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Restaurants fear holiday revenue loss if second COVID-19 wave hits
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Restaurants fear holiday revenue loss if second COVID-19 wave hits

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EGG HARBOR TOWNSHIP — While restaurants were finally allowed to reopen indoors at 25% capacity in September, the question of when that percentage will be increased looms in every restaurant owner’s mind as we head deeper into fall.

According to Gov. Phil Murphy, we’re just not there yet.

“I hope at the right time we can continue ratcheting it up,” Murphy said of indoor dining during a COVID-19 briefing last week.

The state has seen an increase in cases over the past few weeks, but the governor said it’s not due to indoor dining. Still, though, he said he’s not yet ready to move that needle. The state Department of Health even said it’s anticipating a second wave of the virus as temperatures continue to fall.

If things stay the way they are, the owners at Vagabond Kitchen and Tap House in the township are afraid they may not survive the winter without federal or state assistance.

“That would be pretty devastating,” said Tom Harris, a co-owner of the restaurant. “After what everyone went through, I think a lot more businesses would end up folding. Takeout is maybe 2% of business; a lot of businesses cannot survive with takeout only.”

On Tuesday, Murphy announced that an additional $100 million in Coronavirus Aid, Relief and Economic Security Act funding will go to support New Jersey residents and businesses affected by the pandemic. He did not detail a timeframe for distribution of the funds.

Of the total aid announced, $70 million will be distributed to restaurants and small businesses, $10 million will go toward small businesses’ purchase of personal protective equipment, $15 million will support renters through the Department of Community Affairs COVID-19 Emergency Rental Assistance Program and $5 million will support food banks and other hunger relief efforts.

“Small businesses and the people they employ are the backbone of New Jersey’s economy, yet they have borne a disproportionate share of the burden of the COVID-19 pandemic,” Murphy said. “If we are to emerge from this pandemic stronger and more resilient than we were before, it is incumbent on us to support them in any way possible. This additional funding helps us accomplish that goal.”

While some aid may help restaurants such as Vagabond, they’re still pushing for increased capacity.

“With 25% indoor capacity, you’re not giving the opportunity to restaurants to generate revenue and get people back to work in a safe and responsible manner,” said Michael Chait, president of the Greater Atlantic City Chamber.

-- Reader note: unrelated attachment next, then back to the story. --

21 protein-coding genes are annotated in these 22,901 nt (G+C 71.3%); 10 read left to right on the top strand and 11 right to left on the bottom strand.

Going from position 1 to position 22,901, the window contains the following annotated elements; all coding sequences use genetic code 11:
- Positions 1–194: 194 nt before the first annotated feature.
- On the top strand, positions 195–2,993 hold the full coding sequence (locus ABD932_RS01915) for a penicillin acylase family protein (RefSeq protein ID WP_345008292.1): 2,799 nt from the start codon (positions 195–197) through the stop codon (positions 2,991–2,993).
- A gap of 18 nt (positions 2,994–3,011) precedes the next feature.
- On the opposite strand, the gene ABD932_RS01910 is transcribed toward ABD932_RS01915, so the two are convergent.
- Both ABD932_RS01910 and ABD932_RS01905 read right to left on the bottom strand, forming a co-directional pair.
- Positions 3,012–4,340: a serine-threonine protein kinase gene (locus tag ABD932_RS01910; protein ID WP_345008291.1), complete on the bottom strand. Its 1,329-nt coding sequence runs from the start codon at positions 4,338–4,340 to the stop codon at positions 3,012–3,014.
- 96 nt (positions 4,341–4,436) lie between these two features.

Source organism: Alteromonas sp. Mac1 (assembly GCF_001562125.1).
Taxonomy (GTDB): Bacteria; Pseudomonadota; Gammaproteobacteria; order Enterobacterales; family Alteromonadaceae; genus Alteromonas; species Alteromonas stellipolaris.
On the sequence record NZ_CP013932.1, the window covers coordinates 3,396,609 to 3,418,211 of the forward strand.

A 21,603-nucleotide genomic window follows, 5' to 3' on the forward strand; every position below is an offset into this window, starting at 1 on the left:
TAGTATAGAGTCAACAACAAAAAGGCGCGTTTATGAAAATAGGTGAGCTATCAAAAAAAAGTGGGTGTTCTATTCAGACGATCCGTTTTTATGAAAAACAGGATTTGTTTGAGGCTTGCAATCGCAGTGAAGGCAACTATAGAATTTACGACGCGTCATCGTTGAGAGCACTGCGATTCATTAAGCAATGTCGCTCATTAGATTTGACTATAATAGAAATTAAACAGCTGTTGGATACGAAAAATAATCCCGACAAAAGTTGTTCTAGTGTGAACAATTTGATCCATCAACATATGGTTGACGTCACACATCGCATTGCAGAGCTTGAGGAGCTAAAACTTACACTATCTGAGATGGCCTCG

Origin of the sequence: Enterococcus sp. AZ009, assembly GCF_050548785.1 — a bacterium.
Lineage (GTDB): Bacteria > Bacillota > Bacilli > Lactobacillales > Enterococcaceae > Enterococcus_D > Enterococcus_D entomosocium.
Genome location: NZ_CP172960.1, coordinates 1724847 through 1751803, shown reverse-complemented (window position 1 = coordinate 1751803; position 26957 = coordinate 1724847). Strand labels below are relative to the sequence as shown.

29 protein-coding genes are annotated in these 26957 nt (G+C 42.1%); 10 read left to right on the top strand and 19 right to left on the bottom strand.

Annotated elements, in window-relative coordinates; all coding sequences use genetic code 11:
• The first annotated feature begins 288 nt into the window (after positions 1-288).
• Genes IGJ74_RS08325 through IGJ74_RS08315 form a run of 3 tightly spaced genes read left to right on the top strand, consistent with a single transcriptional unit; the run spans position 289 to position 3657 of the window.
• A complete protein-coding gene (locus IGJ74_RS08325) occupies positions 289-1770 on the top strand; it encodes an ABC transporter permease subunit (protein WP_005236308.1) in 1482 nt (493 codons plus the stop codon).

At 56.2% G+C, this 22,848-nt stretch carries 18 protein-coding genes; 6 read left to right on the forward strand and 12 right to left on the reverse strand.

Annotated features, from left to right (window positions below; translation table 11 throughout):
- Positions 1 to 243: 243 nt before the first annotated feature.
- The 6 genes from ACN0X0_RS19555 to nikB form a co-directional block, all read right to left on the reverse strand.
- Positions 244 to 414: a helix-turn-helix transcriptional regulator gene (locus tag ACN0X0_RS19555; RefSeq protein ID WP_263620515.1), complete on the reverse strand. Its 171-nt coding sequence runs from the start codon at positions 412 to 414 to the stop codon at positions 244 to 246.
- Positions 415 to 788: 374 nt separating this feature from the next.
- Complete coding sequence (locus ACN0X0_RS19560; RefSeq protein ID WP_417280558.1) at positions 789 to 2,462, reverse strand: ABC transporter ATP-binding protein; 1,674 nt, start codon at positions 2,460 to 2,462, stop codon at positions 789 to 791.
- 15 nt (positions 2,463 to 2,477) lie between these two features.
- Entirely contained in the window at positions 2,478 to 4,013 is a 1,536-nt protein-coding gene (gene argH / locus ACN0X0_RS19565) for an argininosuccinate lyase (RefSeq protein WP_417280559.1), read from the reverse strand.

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Harris, Kathy Ebert, Elvis Cadavid, Jessica Mai and Ken Klein all own Vagabond on Ocean Heights Avenue, which opened only eight days before the stay-at-home order came down in March. Harris and Cadavid also own the restaurant’s Atlantic City location in Chelsea Heights. Cadavid stressed that if all health and safety measures are followed, he doesn’t see why indoor capacity can’t be increased.

“As long as we continue to follow all protocols that are set in place with sanitation and coverings over your face … we’ll be fine,” Cadavid said.

If, or when, a second wave hits, Chait would hate to see the state go back into a complete shutdown. Even though some businesses are seeing cases, they’re not seeing a spread, he said.

Paula Pisano, owner of Valentina’s Trattoria in Northfield, had an employee contract the virus a few weeks ago. The restaurant closed for 10 days.

“We definitely would not survive the winter at 25%,” Pisano said. “Even if it’s at 50% capacity, we do not have additional space. We’re still dealing with a 6-foot restriction.”

To attract customers, Pisano is looking to reopen for lunch on Wednesdays, Thursdays and Fridays and even begin opening earlier for brunch. She also plans to reopen her market and offer pre-packaged food.

Both Valentina’s and Vagabond have rooms for special events, a huge revenue generator they’re afraid they’ll lose as we inch toward the holiday season.

“We’re all going to struggle with these restrictions,” she said. “I’m losing parties. With the unknown, I still can’t take a party. And not being able to cater to parties is really hurting our numbers at this time.”

She has had a few party requests for November and December but had to turn them down due to the many restrictions and capacity limits in effect.

While Vagabond hasn’t booked many holiday parties yet, Ebert had a feeling the restaurant won’t see many if the current rules stay in place.

“Our banquet menu is totally buffet, and we’re not allowed to do buffets right now with the rules,” she said. “We’ve gotten creative in that we serve all of the food. The guests cannot serve themselves. But it’s a deterrent for people. People want to walk around and socialize (during a private event) and you’re not allowed to stand up and walk around with a cocktail in your hand. You have to be sitting.”

Last week at his briefing, Murphy played with the idea of increasing capacity by 10% increments.

While Ebert said any increase would be helpful, Harris said it doesn’t make sense.

“You’re limited in your space,” he said. “It wouldn’t matter if you’re at 25% or 40%, there’s not going to be a difference. With the social distancing intact, you’re not actually getting more people in the door with such a small increase.”

Contact: 609-272-7239

CFairfield@pressofac.com

Twitter @ACPress_CJ

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